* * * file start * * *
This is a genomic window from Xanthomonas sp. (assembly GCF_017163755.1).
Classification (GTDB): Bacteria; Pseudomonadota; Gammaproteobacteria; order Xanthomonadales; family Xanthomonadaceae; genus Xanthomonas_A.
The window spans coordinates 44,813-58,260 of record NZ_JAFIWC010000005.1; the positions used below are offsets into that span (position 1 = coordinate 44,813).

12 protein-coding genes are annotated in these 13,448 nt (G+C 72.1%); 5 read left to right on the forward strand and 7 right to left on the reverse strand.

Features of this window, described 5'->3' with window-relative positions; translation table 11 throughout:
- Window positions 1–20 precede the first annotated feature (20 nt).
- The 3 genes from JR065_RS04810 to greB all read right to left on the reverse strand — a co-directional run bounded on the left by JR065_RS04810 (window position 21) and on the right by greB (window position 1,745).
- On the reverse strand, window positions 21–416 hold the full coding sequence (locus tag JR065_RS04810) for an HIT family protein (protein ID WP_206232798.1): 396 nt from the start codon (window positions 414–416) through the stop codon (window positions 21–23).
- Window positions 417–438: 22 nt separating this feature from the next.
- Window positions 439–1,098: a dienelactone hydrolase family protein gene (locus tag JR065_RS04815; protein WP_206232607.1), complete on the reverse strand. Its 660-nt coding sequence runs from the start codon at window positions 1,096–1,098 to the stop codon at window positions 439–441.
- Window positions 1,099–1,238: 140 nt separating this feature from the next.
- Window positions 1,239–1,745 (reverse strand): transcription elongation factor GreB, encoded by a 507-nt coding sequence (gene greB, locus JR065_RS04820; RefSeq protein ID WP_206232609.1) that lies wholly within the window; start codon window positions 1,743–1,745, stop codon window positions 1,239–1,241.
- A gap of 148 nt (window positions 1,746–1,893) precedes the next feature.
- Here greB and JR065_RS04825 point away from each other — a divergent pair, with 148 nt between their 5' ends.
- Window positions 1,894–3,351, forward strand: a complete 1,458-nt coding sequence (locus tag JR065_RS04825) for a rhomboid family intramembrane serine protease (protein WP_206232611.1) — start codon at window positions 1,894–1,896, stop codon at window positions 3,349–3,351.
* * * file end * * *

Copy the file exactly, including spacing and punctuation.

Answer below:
This is a genomic window from Xanthomonas sp. (assembly GCF_017163755.1).
Classification (GTDB): Bacteria; Pseudomonadota; Gammaproteobacteria; order Xanthomonadales; family Xanthomonadaceae; genus Xanthomonas_A.
The window spans coordinates 44,813-58,260 of record NZ_JAFIWC010000005.1; the positions used below are offsets into that span (position 1 = coordinate 44,813).

12 protein-coding genes are annotated in these 13,448 nt (G+C 72.1%); 5 read left to right on the forward strand and 7 right to left on the reverse strand.

Features of this window, described 5'->3' with window-relative positions; translation table 11 throughout:
- Window positions 1–20 precede the first annotated feature (20 nt).
- The 3 genes from JR065_RS04810 to greB all read right to left on the reverse strand — a co-directional run bounded on the left by JR065_RS04810 (window position 21) and on the right by greB (window position 1,745).
- On the reverse strand, window positions 21–416 hold the full coding sequence (locus tag JR065_RS04810) for an HIT family protein (protein ID WP_206232798.1): 396 nt from the start codon (window positions 414–416) through the stop codon (window positions 21–23).
- Window positions 417–438: 22 nt separating this feature from the next.
- Window positions 439–1,098: a dienelactone hydrolase family protein gene (locus tag JR065_RS04815; protein WP_206232607.1), complete on the reverse strand. Its 660-nt coding sequence runs from the start codon at window positions 1,096–1,098 to the stop codon at window positions 439–441.
- Window positions 1,099–1,238: 140 nt separating this feature from the next.
- Window positions 1,239–1,745 (reverse strand): transcription elongation factor GreB, encoded by a 507-nt coding sequence (gene greB, locus JR065_RS04820; RefSeq protein ID WP_206232609.1) that lies wholly within the window; start codon window positions 1,743–1,745, stop codon window positions 1,239–1,241.
- A gap of 148 nt (window positions 1,746–1,893) precedes the next feature.
- Here greB and JR065_RS04825 point away from each other — a divergent pair, with 148 nt between their 5' ends.
- Window positions 1,894–3,351, forward strand: a complete 1,458-nt coding sequence (locus tag JR065_RS04825) for a rhomboid family intramembrane serine protease (protein WP_206232611.1) — start codon at window positions 1,894–1,896, stop codon at window positions 3,349–3,351.